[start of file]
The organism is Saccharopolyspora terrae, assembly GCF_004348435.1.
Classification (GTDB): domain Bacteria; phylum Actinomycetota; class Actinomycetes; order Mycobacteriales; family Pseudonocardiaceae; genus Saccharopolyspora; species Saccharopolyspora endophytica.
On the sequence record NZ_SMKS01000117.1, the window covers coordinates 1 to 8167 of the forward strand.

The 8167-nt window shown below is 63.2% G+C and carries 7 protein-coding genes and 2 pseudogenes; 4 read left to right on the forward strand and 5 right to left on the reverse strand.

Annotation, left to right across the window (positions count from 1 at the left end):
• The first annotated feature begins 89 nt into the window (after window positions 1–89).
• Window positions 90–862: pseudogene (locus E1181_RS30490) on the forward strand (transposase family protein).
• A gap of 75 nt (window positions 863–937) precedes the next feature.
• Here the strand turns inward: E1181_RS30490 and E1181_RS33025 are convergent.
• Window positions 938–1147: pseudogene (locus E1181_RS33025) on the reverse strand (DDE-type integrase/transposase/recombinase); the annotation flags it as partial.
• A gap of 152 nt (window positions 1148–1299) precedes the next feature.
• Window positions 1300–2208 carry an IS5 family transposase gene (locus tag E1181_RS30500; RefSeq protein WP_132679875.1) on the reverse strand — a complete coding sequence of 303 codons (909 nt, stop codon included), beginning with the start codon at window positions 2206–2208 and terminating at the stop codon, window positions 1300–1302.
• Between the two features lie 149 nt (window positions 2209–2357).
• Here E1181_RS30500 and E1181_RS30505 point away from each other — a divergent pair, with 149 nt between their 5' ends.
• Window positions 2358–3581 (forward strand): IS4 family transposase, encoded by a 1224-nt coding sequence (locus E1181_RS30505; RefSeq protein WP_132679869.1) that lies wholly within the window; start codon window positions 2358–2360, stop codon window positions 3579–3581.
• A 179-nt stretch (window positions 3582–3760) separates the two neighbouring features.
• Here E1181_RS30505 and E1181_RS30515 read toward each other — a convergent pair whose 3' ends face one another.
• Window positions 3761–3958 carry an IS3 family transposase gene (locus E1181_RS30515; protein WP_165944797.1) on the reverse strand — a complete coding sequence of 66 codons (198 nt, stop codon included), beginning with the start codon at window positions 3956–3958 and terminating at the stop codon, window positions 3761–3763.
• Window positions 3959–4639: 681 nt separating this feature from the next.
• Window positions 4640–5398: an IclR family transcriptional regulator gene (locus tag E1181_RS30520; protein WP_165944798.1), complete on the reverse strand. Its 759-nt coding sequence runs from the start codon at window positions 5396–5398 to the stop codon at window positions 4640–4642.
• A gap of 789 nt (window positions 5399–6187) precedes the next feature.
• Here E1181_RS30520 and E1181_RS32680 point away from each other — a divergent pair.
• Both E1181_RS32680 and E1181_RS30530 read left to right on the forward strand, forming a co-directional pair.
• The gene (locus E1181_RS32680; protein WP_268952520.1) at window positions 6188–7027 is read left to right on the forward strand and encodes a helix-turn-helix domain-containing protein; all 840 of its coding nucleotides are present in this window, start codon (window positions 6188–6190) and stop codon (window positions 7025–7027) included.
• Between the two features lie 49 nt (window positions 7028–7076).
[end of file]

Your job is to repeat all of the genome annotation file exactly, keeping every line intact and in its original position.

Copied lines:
The organism is Saccharopolyspora terrae, assembly GCF_004348435.1.
Classification (GTDB): domain Bacteria; phylum Actinomycetota; class Actinomycetes; order Mycobacteriales; family Pseudonocardiaceae; genus Saccharopolyspora; species Saccharopolyspora endophytica.
On the sequence record NZ_SMKS01000117.1, the window covers coordinates 1 to 8167 of the forward strand.

The 8167-nt window shown below is 63.2% G+C and carries 7 protein-coding genes and 2 pseudogenes; 4 read left to right on the forward strand and 5 right to left on the reverse strand.

Annotation, left to right across the window (positions count from 1 at the left end):
• The first annotated feature begins 89 nt into the window (after window positions 1–89).
• Window positions 90–862: pseudogene (locus E1181_RS30490) on the forward strand (transposase family protein).
• A gap of 75 nt (window positions 863–937) precedes the next feature.
• Here the strand turns inward: E1181_RS30490 and E1181_RS33025 are convergent.
• Window positions 938–1147: pseudogene (locus E1181_RS33025) on the reverse strand (DDE-type integrase/transposase/recombinase); the annotation flags it as partial.
• A gap of 152 nt (window positions 1148–1299) precedes the next feature.
• Window positions 1300–2208 carry an IS5 family transposase gene (locus tag E1181_RS30500; RefSeq protein WP_132679875.1) on the reverse strand — a complete coding sequence of 303 codons (909 nt, stop codon included), beginning with the start codon at window positions 2206–2208 and terminating at the stop codon, window positions 1300–1302.
• Between the two features lie 149 nt (window positions 2209–2357).
• Here E1181_RS30500 and E1181_RS30505 point away from each other — a divergent pair, with 149 nt between their 5' ends.
• Window positions 2358–3581 (forward strand): IS4 family transposase, encoded by a 1224-nt coding sequence (locus E1181_RS30505; RefSeq protein WP_132679869.1) that lies wholly within the window; start codon window positions 2358–2360, stop codon window positions 3579–3581.
• A 179-nt stretch (window positions 3582–3760) separates the two neighbouring features.
• Here E1181_RS30505 and E1181_RS30515 read toward each other — a convergent pair whose 3' ends face one another.
• Window positions 3761–3958 carry an IS3 family transposase gene (locus E1181_RS30515; protein WP_165944797.1) on the reverse strand — a complete coding sequence of 66 codons (198 nt, stop codon included), beginning with the start codon at window positions 3956–3958 and terminating at the stop codon, window positions 3761–3763.
• Window positions 3959–4639: 681 nt separating this feature from the next.
• Window positions 4640–5398: an IclR family transcriptional regulator gene (locus tag E1181_RS30520; protein WP_165944798.1), complete on the reverse strand. Its 759-nt coding sequence runs from the start codon at window positions 5396–5398 to the stop codon at window positions 4640–4642.
• A gap of 789 nt (window positions 5399–6187) precedes the next feature.
• Here E1181_RS30520 and E1181_RS32680 point away from each other — a divergent pair.
• Both E1181_RS32680 and E1181_RS30530 read left to right on the forward strand, forming a co-directional pair.
• The gene (locus E1181_RS32680; protein WP_268952520.1) at window positions 6188–7027 is read left to right on the forward strand and encodes a helix-turn-helix domain-containing protein; all 840 of its coding nucleotides are present in this window, start codon (window positions 6188–6190) and stop codon (window positions 7025–7027) included.
• Between the two features lie 49 nt (window positions 7028–7076).